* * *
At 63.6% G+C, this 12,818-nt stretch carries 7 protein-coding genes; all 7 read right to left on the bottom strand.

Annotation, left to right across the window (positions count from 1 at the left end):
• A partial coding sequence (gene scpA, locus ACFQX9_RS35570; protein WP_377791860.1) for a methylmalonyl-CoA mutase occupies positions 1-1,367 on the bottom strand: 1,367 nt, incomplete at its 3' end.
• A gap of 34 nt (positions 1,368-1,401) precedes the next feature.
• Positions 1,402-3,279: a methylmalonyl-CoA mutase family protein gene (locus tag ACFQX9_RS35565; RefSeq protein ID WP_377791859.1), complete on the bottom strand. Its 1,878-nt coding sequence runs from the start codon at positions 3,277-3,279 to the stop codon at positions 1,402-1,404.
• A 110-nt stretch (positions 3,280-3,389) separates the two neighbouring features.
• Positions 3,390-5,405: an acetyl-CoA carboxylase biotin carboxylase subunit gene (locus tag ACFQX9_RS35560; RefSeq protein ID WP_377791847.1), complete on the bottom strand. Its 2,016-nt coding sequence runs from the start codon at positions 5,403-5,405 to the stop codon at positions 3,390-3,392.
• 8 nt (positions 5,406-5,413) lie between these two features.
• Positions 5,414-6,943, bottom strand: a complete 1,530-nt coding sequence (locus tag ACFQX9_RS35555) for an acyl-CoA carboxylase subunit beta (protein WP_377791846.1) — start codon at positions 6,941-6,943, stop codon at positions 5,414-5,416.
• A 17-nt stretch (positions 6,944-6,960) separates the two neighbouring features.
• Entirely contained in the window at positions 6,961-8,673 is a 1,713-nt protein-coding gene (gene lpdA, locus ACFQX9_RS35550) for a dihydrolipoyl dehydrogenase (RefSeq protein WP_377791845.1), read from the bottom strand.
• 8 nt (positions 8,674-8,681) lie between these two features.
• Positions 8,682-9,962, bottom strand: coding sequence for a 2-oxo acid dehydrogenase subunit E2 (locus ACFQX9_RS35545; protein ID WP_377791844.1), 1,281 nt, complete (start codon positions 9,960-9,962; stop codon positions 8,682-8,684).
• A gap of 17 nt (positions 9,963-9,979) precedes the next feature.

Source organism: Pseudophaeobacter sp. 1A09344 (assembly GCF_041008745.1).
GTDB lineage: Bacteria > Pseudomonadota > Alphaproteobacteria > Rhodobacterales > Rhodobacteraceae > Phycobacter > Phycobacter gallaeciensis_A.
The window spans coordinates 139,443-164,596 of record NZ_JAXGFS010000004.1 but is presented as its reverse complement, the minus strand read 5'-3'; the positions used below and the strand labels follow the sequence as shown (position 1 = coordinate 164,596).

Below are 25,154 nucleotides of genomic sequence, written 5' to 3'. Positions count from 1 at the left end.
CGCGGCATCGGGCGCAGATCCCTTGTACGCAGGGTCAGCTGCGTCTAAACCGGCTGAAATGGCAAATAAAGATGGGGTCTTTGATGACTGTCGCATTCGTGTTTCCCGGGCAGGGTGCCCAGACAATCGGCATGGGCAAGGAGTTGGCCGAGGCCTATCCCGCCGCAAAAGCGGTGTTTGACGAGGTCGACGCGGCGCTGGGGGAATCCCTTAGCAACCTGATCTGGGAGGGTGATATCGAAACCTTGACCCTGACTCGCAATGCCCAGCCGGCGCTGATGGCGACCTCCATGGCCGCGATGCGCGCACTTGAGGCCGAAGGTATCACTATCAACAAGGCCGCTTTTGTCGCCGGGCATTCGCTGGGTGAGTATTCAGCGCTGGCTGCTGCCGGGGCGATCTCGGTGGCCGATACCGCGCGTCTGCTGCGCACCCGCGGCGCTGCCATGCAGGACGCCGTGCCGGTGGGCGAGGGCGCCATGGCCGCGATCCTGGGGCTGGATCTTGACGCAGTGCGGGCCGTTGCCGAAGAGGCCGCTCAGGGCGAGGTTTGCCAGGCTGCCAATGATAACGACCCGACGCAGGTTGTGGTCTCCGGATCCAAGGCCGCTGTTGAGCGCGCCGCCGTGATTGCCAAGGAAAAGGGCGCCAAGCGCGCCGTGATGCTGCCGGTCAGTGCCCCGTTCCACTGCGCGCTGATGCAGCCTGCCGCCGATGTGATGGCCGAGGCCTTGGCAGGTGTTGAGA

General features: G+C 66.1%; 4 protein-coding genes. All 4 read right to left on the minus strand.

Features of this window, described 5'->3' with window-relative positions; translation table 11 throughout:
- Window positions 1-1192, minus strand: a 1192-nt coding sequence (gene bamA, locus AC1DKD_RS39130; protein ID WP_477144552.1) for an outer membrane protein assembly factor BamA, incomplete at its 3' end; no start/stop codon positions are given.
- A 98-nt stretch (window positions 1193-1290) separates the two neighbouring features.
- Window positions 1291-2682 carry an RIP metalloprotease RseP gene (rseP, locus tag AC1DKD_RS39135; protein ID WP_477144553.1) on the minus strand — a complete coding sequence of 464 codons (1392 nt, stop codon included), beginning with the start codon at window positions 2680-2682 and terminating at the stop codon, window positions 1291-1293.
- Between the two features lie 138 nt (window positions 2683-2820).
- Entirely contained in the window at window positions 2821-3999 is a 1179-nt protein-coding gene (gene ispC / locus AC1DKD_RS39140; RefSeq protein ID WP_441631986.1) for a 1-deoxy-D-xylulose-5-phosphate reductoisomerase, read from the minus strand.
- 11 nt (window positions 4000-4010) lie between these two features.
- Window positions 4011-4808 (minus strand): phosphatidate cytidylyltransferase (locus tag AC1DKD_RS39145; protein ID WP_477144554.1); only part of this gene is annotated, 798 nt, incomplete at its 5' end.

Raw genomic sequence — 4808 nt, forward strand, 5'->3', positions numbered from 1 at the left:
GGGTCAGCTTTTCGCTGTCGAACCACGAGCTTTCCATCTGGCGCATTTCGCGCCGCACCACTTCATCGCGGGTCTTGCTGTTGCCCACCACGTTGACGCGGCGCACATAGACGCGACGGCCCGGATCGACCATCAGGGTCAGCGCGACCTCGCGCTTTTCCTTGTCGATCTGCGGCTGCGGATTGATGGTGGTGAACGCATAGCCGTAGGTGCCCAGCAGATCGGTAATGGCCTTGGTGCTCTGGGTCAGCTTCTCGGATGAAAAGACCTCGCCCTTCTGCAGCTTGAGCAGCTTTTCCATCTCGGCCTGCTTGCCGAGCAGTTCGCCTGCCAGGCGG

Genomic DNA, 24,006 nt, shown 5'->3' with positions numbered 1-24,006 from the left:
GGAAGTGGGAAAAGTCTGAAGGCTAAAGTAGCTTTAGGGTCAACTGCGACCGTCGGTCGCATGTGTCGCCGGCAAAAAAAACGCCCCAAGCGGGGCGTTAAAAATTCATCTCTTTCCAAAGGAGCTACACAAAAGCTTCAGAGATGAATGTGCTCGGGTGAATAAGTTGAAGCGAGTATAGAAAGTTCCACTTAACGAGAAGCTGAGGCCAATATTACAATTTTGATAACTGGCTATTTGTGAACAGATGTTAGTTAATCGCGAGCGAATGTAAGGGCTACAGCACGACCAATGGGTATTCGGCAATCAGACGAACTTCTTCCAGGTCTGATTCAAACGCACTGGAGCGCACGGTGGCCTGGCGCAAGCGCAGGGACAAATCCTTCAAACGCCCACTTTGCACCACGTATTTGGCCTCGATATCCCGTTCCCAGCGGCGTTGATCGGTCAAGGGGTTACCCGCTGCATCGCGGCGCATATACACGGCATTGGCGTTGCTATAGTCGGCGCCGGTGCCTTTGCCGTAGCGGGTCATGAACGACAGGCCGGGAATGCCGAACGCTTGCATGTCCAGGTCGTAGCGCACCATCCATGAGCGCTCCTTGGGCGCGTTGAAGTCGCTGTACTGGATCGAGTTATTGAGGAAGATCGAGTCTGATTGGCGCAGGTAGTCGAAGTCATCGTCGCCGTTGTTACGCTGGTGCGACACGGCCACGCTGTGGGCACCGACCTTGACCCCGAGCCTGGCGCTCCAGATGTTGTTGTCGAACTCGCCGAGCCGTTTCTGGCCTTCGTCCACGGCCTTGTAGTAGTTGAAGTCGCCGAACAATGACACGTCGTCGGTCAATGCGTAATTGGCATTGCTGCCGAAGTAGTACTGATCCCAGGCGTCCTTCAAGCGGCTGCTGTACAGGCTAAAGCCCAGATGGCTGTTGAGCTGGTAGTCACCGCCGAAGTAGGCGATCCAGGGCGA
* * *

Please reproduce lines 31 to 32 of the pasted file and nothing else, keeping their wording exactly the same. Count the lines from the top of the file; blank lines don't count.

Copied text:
Genomic DNA, 24,006 nt, shown 5'->3' with positions numbered 1-24,006 from the left:
GGAAGTGGGAAAAGTCTGAAGGCTAAAGTAGCTTTAGGGTCAACTGCGACCGTCGGTCGCATGTGTCGCCGGCAAAAAAAACGCCCCAAGCGGGGCGTTAAAAATTCATCTCTTTCCAAAGGAGCTACACAAAAGCTTCAGAGATGAATGTGCTCGGGTGAATAAGTTGAAGCGAGTATAGAAAGTTCCACTTAACGAGAAGCTGAGGCCAATATTACAATTTTGATAACTGGCTATTTGTGAACAGATGTTAGTTAATCGCGAGCGAATGTAAGGGCTACAGCACGACCAATGGGTATTCGGCAATCAGACGAACTTCTTCCAGGTCTGATTCAAACGCACTGGAGCGCACGGTGGCCTGGCGCAAGCGCAGGGACAAATCCTTCAAACGCCCACTTTGCACCACGTATTTGGCCTCGATATCCCGTTCCCAGCGGCGTTGATCGGTCAAGGGGTTACCCGCTGCATCGCGGCGCATATACACGGCATTGGCGTTGCTATAGTCGGCGCCGGTGCCTTTGCCGTAGCGGGTCATGAACGACAGGCCGGGAATGCCGAACGCTTGCATGTCCAGGTCGTAGCGCACCATCCATGAGCGCTCCTTGGGCGCGTTGAAGTCGCTGTACTGGATCGAGTTATTGAGGAAGATCGAGTCTGATTGGCGCAGGTAGTCGAAGTCATCGTCGCCGTTGTTACGCTGGTGCGACACGGCCACGCTGTGGGCACCGACCTTGACCCCGAGCCTGGCGCTCCAGATGTTGTTGTCGAACTCGCCGAGCCGTTTCTGGCCTTCGTCCACGGCCTTGTAGTAGTTGAAGTCGCCGAACAATGACACGTCGTCGGTCAATGCGTAATTGGCATTGCTGCCGAAGTAGTACTGATCCCAGGCGTCCTTCAAGCGGCTGCTGTACAGGCTAAAGCCCAGATGGCTGTTGAGCTGGTAGTCACCGCCGAAGTAGGCGATCCAGGGCGA